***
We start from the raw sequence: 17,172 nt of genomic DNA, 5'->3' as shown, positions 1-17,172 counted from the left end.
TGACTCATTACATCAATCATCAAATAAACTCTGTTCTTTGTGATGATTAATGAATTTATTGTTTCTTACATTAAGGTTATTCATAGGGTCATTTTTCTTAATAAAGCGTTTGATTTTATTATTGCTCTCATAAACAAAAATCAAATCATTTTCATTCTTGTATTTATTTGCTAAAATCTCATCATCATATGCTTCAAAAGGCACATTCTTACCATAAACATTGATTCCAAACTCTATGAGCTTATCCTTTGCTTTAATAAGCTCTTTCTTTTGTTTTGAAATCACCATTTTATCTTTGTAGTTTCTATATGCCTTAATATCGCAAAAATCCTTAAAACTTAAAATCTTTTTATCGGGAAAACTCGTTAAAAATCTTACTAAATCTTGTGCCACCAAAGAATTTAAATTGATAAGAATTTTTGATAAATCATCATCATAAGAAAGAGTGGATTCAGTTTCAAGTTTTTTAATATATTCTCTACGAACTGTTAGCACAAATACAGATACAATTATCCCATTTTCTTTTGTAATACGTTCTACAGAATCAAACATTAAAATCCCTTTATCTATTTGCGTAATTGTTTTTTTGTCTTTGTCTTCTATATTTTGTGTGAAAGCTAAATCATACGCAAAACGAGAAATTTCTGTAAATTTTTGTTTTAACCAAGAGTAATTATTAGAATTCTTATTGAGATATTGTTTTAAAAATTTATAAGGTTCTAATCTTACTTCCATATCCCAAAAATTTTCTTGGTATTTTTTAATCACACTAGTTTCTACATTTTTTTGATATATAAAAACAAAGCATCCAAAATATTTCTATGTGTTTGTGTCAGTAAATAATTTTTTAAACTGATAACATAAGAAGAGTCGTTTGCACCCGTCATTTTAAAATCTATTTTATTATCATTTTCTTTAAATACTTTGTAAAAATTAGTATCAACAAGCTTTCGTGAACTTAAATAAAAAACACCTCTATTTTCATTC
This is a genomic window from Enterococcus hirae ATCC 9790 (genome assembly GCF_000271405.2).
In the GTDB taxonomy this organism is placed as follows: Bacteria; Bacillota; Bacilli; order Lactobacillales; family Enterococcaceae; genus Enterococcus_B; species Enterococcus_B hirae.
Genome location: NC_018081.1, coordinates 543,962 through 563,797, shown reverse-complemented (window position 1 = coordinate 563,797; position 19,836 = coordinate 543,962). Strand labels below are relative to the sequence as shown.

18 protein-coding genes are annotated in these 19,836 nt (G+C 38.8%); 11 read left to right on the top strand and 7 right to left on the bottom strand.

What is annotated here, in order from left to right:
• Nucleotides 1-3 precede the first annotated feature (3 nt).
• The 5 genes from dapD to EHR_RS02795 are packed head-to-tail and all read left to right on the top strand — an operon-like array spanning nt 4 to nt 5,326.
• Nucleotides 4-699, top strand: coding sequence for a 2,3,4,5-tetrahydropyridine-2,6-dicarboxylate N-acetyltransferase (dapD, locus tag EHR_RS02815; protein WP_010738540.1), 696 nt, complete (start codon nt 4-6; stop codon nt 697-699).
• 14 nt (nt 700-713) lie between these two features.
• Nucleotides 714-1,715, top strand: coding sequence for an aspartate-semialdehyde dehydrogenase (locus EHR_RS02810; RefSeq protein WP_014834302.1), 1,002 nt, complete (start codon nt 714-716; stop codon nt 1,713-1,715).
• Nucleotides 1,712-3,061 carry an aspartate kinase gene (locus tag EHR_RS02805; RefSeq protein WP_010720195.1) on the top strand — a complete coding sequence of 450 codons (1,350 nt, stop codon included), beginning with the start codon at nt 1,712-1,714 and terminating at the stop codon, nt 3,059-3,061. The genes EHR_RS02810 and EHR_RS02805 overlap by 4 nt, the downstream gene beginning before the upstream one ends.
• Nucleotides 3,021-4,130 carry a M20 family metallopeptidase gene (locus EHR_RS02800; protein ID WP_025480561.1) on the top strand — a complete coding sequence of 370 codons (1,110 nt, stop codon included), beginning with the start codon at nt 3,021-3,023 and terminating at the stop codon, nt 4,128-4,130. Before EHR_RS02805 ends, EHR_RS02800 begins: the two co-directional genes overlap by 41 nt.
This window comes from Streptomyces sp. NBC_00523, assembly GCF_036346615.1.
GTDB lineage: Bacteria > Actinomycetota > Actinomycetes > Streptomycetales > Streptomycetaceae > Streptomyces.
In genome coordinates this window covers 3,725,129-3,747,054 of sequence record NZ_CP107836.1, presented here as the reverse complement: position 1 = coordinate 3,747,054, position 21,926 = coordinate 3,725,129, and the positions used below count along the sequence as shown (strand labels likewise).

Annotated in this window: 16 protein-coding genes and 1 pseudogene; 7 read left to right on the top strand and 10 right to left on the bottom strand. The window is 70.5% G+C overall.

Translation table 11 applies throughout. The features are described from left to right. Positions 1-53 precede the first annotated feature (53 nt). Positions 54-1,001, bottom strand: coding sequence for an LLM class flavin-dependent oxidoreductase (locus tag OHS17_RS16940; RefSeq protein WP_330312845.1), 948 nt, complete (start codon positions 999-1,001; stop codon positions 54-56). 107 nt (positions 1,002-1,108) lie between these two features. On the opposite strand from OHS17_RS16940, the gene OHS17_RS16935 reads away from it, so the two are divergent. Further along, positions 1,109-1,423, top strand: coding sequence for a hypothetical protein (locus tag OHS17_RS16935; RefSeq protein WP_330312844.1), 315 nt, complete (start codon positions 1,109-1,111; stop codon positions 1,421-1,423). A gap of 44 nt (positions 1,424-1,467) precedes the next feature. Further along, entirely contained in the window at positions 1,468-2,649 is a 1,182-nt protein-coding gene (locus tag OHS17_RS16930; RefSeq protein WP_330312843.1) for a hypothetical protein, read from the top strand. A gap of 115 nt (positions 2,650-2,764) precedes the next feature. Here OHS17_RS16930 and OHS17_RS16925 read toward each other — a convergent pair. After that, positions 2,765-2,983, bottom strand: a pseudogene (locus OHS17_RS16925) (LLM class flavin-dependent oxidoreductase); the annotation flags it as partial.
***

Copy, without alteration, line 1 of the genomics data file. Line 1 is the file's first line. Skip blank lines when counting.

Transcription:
We start from the raw sequence: 17,172 nt of genomic DNA, 5'->3' as shown, positions 1-17,172 counted from the left end.